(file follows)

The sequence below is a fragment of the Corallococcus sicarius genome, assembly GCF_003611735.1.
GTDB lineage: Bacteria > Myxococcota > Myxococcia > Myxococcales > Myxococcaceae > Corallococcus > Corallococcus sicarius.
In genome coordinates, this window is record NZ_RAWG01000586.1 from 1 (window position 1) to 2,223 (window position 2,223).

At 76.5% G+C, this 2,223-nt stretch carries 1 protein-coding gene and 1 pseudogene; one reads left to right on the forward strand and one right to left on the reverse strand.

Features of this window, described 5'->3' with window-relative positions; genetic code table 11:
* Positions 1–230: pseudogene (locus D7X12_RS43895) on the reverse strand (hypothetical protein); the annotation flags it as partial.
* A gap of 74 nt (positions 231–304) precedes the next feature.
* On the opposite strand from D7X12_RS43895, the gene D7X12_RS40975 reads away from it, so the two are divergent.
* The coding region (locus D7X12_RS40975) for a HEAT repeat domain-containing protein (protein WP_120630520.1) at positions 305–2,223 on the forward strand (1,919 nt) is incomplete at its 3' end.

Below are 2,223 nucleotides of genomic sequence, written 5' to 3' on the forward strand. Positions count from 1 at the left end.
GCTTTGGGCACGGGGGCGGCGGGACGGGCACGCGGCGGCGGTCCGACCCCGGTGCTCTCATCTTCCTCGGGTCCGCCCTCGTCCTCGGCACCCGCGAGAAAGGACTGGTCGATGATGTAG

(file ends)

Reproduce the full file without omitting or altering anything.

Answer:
The sequence below is a fragment of the Corallococcus sicarius genome, assembly GCF_003611735.1.
GTDB lineage: Bacteria > Myxococcota > Myxococcia > Myxococcales > Myxococcaceae > Corallococcus > Corallococcus sicarius.
In genome coordinates, this window is record NZ_RAWG01000586.1 from 1 (window position 1) to 2,223 (window position 2,223).

At 76.5% G+C, this 2,223-nt stretch carries 1 protein-coding gene and 1 pseudogene; one reads left to right on the forward strand and one right to left on the reverse strand.

Features of this window, described 5'->3' with window-relative positions; genetic code table 11:
* Positions 1–230: pseudogene (locus D7X12_RS43895) on the reverse strand (hypothetical protein); the annotation flags it as partial.
* A gap of 74 nt (positions 231–304) precedes the next feature.
* On the opposite strand from D7X12_RS43895, the gene D7X12_RS40975 reads away from it, so the two are divergent.
* The coding region (locus D7X12_RS40975) for a HEAT repeat domain-containing protein (protein WP_120630520.1) at positions 305–2,223 on the forward strand (1,919 nt) is incomplete at its 3' end.

Below are 2,223 nucleotides of genomic sequence, written 5' to 3' on the forward strand. Positions count from 1 at the left end.
GCTTTGGGCACGGGGGCGGCGGGACGGGCACGCGGCGGCGGTCCGACCCCGGTGCTCTCATCTTCCTCGGGTCCGCCCTCGTCCTCGGCACCCGCGAGAAAGGACTGGTCGATGATGTAG